FMPM 471 Procedure - Leases (Excluding Real Property)
This procedure sets out the requirements for the application, appraisal, and entering into any lease of a leasing facility.
This procedure only applies to plant and equipment leases entered into by the University. Excluded from this procedure are:
Leases that form part of a personal employment or salary packaging arrangement; and
Real property leases.
The University meets its obligation under the Leasing in the Queensland Public Sector – Policy Guidelines, by adopting the following procedures.
Items with an outright purchase cost of $200,000 or less. The University will not enter into a leasing arrangement where the aggregate purchase cost of items is less than $200,000. This is referred to as the Minimum Leasing Limit. Accordingly, items with a cost of less than $200,000 must be purchased outright in accordance with FMPM Policy 710 – Purchasing and FMPM Procedure 711 – Procurement Manual.
Items with an outright purchase cost of $200,000 or greater.
Where, after careful consideration of all other alternatives it is determined that the University is not able to fund an outright purchase then the option of leasing may be considered.
The Lease Custodian is responsible for:
Obtaining quotes for outright purchase in accordance with FMPM Policy 710 – Purchasing and FMPM Procedure 711 – Procurement Manual;
Submitting to the Director, Financial and Business Services Office an initial lease proposal demonstrating why leasing is the preferred method of acquisition (as opposed to outright purchase).
Financial and Business Services is responsible for:
Obtaining quote(s) for leasing, including ensuring Queensland Treasury Corporation (QTC) has the opportunity to quote;
Determining the most cost effective financing option. The total cost of leasing must be compared (on a net present value basis) with other leases to ensure best value is identified. Therefore, multiple quotes are required, one of which must be from the QTC. The University is only obliged to accept a QTC quote where it represents best value;
Reviewing a lease vs. buy analysis;
Comparing the best value lease (on a net present value basis) with the cost of alternative acquisition methods, including borrowing, recoverable funding and/or outright purchase. Where the best value lease is more costly than the cost of alternative acquisition methods then approval to enter into the lease must be sought from Queensland Treasury via the Queensland Office of Higher Education. Best value can be determined by the cheapest interest rate, cost of delivery and disposal of equipment at end of useful life etc.;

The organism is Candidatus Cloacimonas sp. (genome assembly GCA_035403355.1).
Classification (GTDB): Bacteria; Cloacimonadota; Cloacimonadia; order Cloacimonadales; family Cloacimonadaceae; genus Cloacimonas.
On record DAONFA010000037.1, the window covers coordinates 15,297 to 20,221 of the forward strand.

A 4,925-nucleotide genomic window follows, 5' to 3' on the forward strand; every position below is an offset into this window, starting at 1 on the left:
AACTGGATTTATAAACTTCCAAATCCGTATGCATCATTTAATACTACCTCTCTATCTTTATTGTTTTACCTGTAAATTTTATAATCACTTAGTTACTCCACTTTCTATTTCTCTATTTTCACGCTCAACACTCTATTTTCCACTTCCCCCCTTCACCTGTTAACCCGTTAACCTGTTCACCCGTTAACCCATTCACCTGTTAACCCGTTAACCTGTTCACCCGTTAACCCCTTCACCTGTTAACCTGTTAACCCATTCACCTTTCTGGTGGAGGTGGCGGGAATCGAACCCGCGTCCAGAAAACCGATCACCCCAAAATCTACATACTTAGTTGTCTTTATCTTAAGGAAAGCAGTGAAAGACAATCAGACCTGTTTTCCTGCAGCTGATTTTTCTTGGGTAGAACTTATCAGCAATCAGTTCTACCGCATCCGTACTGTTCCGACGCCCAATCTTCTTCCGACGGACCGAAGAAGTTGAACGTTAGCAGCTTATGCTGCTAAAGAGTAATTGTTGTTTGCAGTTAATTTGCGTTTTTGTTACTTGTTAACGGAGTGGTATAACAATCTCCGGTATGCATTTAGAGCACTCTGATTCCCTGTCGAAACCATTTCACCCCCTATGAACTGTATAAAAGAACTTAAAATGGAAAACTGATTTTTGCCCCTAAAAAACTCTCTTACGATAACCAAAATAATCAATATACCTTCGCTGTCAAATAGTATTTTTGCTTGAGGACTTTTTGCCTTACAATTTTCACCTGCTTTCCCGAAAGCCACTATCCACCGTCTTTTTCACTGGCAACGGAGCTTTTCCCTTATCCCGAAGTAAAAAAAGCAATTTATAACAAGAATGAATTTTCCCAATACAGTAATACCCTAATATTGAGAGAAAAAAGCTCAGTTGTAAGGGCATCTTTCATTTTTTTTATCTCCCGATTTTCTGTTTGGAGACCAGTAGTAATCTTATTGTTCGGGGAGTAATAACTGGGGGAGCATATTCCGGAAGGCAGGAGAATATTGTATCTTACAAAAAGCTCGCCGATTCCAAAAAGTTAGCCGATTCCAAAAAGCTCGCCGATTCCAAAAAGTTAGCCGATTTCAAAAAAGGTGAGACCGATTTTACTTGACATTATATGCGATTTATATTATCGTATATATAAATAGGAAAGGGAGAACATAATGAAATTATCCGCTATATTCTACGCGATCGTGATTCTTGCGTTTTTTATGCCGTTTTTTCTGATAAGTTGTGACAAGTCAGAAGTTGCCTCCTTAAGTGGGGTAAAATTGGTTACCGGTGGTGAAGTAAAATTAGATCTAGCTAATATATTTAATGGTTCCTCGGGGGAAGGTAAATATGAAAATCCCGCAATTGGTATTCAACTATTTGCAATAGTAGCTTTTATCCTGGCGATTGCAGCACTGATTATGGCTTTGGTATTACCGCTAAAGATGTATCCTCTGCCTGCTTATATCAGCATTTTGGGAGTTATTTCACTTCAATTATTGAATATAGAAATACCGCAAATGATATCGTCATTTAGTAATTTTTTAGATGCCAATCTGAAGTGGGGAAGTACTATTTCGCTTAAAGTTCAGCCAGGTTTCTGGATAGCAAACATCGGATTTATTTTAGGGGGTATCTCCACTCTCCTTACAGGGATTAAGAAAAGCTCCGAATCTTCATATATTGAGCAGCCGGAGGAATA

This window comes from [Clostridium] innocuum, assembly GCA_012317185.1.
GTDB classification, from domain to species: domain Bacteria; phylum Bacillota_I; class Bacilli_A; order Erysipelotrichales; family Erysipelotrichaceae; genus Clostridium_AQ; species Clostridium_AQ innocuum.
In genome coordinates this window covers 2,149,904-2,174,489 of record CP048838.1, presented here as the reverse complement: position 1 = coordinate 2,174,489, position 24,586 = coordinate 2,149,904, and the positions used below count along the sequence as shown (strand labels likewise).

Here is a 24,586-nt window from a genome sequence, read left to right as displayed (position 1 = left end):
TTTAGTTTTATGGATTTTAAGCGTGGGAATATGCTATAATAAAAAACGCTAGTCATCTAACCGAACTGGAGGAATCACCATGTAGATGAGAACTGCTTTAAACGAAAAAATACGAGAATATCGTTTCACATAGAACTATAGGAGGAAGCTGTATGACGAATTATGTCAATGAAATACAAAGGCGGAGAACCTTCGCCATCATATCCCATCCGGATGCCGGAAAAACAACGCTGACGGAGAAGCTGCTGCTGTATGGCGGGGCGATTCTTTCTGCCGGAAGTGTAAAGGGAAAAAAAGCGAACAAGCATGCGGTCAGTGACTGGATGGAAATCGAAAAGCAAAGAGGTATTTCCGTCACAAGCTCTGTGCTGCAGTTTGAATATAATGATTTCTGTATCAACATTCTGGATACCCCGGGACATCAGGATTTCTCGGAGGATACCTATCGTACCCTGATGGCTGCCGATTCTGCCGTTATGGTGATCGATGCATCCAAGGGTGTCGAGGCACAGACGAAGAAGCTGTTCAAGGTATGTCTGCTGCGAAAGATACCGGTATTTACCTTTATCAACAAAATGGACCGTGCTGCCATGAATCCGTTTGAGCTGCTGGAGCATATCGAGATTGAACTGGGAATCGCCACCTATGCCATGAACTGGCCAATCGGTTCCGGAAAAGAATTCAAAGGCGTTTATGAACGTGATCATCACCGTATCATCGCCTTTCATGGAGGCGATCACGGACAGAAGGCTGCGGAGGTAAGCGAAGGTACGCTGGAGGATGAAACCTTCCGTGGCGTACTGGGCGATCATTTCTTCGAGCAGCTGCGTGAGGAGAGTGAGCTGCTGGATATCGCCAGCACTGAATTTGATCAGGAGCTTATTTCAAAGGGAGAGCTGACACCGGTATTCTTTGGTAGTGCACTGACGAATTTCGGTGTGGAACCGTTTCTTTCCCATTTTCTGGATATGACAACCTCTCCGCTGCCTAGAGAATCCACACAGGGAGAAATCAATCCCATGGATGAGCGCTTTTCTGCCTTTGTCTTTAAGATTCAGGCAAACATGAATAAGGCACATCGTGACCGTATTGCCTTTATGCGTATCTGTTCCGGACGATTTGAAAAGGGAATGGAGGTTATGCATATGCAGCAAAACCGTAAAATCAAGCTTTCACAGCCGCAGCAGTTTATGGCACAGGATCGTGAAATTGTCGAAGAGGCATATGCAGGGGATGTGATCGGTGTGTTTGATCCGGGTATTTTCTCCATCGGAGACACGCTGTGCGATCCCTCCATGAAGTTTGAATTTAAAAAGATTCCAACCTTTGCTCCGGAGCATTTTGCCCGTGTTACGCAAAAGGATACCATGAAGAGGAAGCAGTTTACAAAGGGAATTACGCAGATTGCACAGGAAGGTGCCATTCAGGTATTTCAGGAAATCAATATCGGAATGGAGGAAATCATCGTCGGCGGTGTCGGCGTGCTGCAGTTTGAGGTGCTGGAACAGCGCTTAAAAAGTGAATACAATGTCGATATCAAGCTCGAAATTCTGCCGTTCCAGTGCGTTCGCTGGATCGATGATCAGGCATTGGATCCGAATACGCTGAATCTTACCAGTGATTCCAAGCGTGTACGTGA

Determining whether the lease is a finance or operating lease in accordance with the guidance provided by Australian Accounting Standard Leases (AASB 117); and
Ensuring the correct budget and accounting treatments are applied to the lease transactions.
If the lease is an operating lease and best value, the University can proceed without any further action. If not best value, then approval must be sought from Queensland Treasury via the Queensland Office of Higher Education. It is highly unlikely that this course of action will be pursued;
Lease payments under an operating lease normally include a premium for the acceptance of the risk in the asset by the lessor. An operating lease will represent value for money if the cost premium is commensurate with the risk transfer. For public sector entities a premium of up to 5% of the capital cost of the equipment is generally considered an acceptable cost for the transfer of risk from the lessee to the lessor.
The risk premium is calculated by dividing the difference between the net present value of the lease and purchase alternative by the capital cost of the equipment.
If the risk premium is less than 5% the University can proceed without any further action. In cases where an operating lease carries a premium over the purchase option of over 5%, there should be sound reasons for further consideration of the proposed transaction. Approval must be sought from Queensland Treasury via the Queensland Office of Higher Education. It is highly unlikely that this course of action will be pursued;
QTC has developed a lease vs buy analysis spreadsheet to assist in calculating the premium for an operating lease which should be utilised to form appropriate decisions.
Where any operating lease has a total net present value of base lease rental payments in excess of $2 million then approval must be sought from the Queensland Treasurer under the State Borrowing Program; and
Where a "master" lease facility is in place, under which individual leases may be entered into by the University from time to time within a specified limit, and the limit exceeds $2 million then approval must be sought from the Queensland Treasurer under the State Borrowing Program.
A finance lease is considered to be a borrowing. If the lease is a finance lease then approval to enter into the lease must be sought under the State Borrowing Program from Queensland Treasury via the Queensland Office of Higher Education.
Finance Committee Directive 430 -Borrowing also requires that approval must be sought from Finance Committee and Council prior to negotiating borrowing arrangements.
Finance leases are not a preferred option for acquisition by the University.
Related documents, legislation or JCU Statutes
For enquiries in relation to this Finance Procedure please contact firstname.lastname@example.org
Deputy Vice Chancellor, Services and Resources
Deputy Vice Chancellor, Services and Resources
Date for next review
Policy Sponsor and Approval Authority updated to reflect the approved Policy and Delegations Framework
Quality Standards and Policy Unit